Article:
mt-hood-express-bus

Avast! There be the White Whale! Lumberin' up Highway 26 he be!

The whale-like white buses of the newly expanded and renamed Mt. Hood Express bus line from Sandy to Timberline Lodge are revving up for busy times as the peak winter season approaches.

The bus line formerly known as the Mountain Express was scheduled to shut down in June 2013 for lack of funding. But a partnership between Clackamas County, ODOT, the Forest Service, the City of Sandy, Timberline, Skibowl and Resort at the Mountain managed to not only extend the service but expand it.

Teresa Christofferson of Clackamas County led the team effort to make the project happen, scoring $476,000 from the Federal Lands Access Program and managing to convince the right people that it made sense to run a transit system through a county social services agency.

"Teresa deserves a lot of credit," says Timberline spokesman Jon Tullis. "She didn't listen to the nay-sayers. She just did it."

Timberline and Skibowl contributed $45,000 each to the expansion, and Resort at the Mountain kicked in $10,000.

Public buses are now running to Skibowl West, Government Camp and Timberline Lodge seven times a day, transporting mountain employees, elderly visitors, younger riders who don't have driver's licenses, riders with disabilities, and people who just want to skip out on the stress of mountain driving. The large white buses run on busy days, supported by smaller shuttle buses at low-ridership times.

Fares are $2 one-way, and there are three park-and-ride pick-up spots daily and five on the weekends.

The full schedule can be found at the vastly improved Mt. Hood Express website here.

Public officials rode one of the buses up to Timberline yesterday for a ribbon-cutting ceremony with speeches and refreshments. They spoke of the bus line as a "great example of people getting together to get things done" in the words of Sandy Mayor Bill King, and also as a harbinger of more ambitious things to come as part of a long-term planning effort to improve transportation on the mountain.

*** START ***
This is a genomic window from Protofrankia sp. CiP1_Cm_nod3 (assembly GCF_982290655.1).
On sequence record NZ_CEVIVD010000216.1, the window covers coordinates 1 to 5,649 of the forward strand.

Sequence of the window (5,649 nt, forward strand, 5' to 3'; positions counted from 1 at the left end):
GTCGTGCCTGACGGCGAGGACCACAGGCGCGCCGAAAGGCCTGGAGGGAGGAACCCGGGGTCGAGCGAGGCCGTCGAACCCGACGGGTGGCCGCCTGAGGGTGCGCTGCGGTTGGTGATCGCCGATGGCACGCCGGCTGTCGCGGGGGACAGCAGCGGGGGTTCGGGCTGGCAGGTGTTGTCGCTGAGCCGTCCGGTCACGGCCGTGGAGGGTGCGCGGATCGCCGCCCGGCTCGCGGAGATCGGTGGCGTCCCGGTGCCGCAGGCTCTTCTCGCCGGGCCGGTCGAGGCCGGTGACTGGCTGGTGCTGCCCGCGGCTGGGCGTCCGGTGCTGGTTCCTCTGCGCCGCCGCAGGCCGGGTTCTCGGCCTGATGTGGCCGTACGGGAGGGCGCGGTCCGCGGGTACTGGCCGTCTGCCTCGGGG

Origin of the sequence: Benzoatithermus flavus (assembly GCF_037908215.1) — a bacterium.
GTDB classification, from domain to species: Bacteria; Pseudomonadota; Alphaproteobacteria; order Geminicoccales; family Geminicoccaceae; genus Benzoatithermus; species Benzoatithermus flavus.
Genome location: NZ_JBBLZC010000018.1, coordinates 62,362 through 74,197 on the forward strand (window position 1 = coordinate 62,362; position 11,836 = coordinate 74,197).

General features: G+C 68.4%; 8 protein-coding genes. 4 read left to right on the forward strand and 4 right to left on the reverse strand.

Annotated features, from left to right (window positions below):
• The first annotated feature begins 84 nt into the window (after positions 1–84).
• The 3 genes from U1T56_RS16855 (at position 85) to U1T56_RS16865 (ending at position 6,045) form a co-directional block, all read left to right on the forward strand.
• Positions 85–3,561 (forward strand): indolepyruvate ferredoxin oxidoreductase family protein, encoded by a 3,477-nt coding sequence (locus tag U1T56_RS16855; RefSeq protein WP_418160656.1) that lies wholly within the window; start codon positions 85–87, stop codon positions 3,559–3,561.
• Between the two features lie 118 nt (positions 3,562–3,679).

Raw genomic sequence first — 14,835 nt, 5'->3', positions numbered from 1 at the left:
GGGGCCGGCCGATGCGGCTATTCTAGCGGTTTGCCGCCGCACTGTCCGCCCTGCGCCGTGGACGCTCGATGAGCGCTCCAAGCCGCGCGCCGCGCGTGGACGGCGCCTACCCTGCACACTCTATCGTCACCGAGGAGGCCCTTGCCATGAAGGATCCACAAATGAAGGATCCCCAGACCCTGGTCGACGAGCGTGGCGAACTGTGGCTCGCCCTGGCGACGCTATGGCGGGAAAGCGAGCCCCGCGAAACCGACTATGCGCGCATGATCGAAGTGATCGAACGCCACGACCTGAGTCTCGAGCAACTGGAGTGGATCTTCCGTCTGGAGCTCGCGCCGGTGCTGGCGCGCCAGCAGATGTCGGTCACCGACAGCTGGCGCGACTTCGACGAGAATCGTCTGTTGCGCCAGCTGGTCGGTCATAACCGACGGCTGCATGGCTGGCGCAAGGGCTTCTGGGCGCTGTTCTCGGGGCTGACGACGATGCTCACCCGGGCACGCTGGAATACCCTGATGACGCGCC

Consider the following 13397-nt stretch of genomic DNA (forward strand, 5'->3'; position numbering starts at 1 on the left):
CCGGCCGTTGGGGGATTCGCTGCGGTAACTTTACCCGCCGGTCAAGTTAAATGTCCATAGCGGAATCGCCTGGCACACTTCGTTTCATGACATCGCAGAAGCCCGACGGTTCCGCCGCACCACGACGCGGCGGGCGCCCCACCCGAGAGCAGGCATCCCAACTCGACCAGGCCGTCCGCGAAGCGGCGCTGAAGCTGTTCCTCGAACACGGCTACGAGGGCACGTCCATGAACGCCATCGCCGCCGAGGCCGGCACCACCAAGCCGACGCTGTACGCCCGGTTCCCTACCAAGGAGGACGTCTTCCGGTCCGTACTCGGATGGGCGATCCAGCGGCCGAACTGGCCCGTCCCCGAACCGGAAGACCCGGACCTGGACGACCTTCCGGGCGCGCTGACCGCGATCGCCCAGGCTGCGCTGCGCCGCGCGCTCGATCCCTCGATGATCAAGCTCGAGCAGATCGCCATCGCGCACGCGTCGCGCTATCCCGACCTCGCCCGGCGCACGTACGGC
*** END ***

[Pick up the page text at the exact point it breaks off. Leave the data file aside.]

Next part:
That long-term effort includes the true White Whale of the south slope of Mount Hood: an aerial tram connecting Government Camp with Skibowl and Timberline Lodge.

"There's a great opportunity here to make this area a real powerhouse," said Clackamas County Commissioner Jim Bernard, who first skied Mount Hood at the age of three.

Several speakers joked about the not-exactly-express-like trip up the mountain, and it does need to be stated directly that the Mt. Hood Express buses are far from sleek. They are 30 years old, heavy, slow and cumbersome, and they don't have ski/snowboard racks. But on the bright side, they were free.

Clackamas County got the buses from the Rogue Valley Transportation District for no charge, and Sandy-based Johnson RV painted them at no cost as a good-will gesture.

Two of the buses already have nicknames, Yeti and Shamu, and if anyone has a suggestion for naming the third, add it to the comments section below.

You will NOT want to get stuck behind one of these buses on a powder day, but the good news is that two sleek, modern buses complete with ski/snowboard racks and bicycle trailers are on order for next season.

In the meantime, these buses are taking drivers off the road and providing access for people who might not have been able to get up the mountain previously.

What do you think?

Have you ridden the Mt. Hood Express?

Will you?

And what comes next?